Today’s artifact is a World War I service flag, donated by Gladys Benson. Owned by John William and Elizabeth Settle Benson of Brookeville, Montgomery County, it honored the military service of Lewis Wilson Benson (1896-1968), John’s son with his first wife, and Edwin Haines Chinn (1894-1917), Elizabeth’s nephew who had lived with the Bensons since 1908. The 16″ by 24″ flag is made of treated cotton (a stamp on the back says it’s “insect proof”) with two blue stars appliqued to the front and the back. On the front, the top-most blue star has been pasted over with gold paper.

The service or “blue star” flag was first designed and popularized in 1917, at the start of the US involvement in World War I. Blue stars indicate family members serving in war; gold stars honor those who gave their lives. The service flag – and other versions of the design, including lapel pins, tie tacks, and the like – was widely used during both World Wars; it was (and is) a powerful symbol of both pride in service and the human cost of war, and the imagery has been used in posters, magazines, advertisements, and even sheet music illustrations. Although the flag received official recognition from the government as early as the fall of 1917, it was not a regulated image until the 1960s, when the Department of Defense instituted design and manufacture standards. The flag is traditionally hung in the front window of one’s home or office, although I’ve seen many blue star stickers on cars in the DC area.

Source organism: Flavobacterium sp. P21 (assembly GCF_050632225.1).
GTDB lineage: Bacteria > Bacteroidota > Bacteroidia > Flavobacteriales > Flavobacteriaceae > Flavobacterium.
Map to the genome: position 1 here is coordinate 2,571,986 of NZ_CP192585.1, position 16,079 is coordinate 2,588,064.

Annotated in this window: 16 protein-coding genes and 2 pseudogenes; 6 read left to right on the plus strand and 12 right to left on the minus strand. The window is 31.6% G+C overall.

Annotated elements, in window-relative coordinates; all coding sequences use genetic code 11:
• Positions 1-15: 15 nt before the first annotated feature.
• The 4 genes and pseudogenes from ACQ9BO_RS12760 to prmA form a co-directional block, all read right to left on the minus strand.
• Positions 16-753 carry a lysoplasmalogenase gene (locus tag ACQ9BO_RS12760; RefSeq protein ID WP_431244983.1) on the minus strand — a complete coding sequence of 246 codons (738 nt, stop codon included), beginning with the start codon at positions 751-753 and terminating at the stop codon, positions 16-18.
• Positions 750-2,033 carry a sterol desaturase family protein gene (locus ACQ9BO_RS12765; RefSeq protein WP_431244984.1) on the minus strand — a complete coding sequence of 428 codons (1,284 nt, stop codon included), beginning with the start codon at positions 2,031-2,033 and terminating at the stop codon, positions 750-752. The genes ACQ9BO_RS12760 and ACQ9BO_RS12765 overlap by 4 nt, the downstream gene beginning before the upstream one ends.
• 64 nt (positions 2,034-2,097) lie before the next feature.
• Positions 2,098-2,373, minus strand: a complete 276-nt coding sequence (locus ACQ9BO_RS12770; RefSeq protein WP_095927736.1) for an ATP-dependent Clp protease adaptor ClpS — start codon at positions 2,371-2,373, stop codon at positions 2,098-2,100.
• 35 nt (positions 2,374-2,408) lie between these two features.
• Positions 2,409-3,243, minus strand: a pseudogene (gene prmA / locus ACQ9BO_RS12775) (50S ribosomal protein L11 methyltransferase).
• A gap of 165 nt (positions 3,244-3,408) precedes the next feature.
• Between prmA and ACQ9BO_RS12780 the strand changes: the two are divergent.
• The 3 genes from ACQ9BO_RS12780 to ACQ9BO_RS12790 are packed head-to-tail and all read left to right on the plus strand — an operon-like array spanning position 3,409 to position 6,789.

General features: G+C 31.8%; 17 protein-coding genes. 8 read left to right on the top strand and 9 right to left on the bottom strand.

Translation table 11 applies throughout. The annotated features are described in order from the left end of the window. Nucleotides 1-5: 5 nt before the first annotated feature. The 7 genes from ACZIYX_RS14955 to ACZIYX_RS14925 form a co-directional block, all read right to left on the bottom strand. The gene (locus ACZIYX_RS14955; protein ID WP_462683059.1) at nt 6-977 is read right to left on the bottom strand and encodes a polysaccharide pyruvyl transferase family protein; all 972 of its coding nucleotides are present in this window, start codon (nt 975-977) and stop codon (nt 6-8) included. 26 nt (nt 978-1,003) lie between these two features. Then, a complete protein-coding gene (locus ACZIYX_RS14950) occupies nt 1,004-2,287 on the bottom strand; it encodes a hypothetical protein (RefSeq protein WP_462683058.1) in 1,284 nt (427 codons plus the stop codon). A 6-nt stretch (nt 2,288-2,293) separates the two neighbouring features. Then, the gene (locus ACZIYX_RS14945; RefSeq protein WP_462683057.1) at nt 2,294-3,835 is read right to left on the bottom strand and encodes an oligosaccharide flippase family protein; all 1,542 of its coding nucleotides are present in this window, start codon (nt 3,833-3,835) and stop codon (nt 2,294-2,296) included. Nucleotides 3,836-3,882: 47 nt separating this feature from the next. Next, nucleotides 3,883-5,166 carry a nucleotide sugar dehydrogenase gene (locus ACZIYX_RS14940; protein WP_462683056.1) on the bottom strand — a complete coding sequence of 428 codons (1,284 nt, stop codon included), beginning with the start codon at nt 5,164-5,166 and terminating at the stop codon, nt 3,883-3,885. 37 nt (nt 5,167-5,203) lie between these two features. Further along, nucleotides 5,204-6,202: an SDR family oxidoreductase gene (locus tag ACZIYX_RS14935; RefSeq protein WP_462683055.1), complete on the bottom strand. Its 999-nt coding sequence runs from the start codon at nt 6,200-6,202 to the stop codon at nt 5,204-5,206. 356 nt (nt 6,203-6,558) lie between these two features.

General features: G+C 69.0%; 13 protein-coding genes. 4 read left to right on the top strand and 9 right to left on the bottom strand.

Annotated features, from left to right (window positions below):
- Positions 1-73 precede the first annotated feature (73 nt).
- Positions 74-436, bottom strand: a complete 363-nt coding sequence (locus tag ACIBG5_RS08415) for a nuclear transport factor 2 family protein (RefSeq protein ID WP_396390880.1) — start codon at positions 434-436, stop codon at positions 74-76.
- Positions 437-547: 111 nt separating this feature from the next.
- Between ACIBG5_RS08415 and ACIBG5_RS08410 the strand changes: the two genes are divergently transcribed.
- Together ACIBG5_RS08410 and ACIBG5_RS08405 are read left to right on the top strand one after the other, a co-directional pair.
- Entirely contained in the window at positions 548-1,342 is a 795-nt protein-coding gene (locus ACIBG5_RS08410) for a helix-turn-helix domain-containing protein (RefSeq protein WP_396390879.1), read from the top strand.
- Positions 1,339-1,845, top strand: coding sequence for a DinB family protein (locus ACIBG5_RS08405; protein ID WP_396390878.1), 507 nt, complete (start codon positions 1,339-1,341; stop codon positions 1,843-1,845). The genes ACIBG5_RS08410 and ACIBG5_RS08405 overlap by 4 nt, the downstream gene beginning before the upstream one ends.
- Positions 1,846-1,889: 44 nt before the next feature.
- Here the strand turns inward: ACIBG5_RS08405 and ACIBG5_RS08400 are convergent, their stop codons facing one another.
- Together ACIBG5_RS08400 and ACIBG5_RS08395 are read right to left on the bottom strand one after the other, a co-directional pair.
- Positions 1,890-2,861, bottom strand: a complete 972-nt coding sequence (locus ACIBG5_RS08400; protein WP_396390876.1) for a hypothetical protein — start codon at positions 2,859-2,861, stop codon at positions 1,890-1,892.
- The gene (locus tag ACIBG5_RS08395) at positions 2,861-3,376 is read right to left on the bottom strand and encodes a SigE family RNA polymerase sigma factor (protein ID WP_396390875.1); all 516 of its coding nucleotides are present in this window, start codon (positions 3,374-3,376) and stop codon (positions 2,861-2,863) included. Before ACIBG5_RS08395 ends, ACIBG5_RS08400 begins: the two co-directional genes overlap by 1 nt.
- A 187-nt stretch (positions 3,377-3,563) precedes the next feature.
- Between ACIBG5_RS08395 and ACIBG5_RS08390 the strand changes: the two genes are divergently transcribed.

But back to the Bensons, and Edwin Chinn. Edwin and his brother Raleigh, born in Virginia, came to live in Brookeville with their aunt Elizabeth and her family in the early 1900s. Edwin was part of the first round of local Army recruits in September of 1917; an article in the Washington Post on September 29th described the “rousing send-off” given by 2,000 county residents to the “60 young men of the county who left for Camp Meade this afternoon.” After serving briefly with 307th Ammunition Train, Company B, Edwin died of pneumonia at Fort McPherson on December 30, 1917; his sister Eliza, a trained nurse, was at his side. It is believed that Edwin was the first Montgomery County resident to give his life for his country in World War I.

Edwin Chinn at age 21, 1915. Photo courtesy his niece, Jane Sween.

His step-cousin Lewis Benson fared somewhat better; he was inducted in May 1918 and honorably discharged in September 1919, having served overseas for eleven months with the 304 Sanitary Train and the 313 Ambulance Company. He was injured in service, and died in 1968 after spending many years at a VA Hospital in Cecil County. Both Edwin and Lewis are buried in Rockville Cemetery; Edwin’s stone contains the epitaph “The first soldier from Montg. Co. Md. to give his life in the Great War,” while Lewis’ stone notes simply “World War I.”

As for the flag itself, John and Elizabeth Benson hung it in their home in Brookeville, with Edwin’s gold star and Lewis’ blue star on display for their neighbors to see. The red cotton on the front is faded from the sun to a dark orange color, and there are two darns at the top corners, as if it had been hung up so long that it ripped the fabric. We don’t have a picture of the Benson home with the flag on display, but this poignant photo from World War II shows a Silver Spring home with six blue star flags in the windows.

For more on the history and use of the service flag visit the American Legion’s page.

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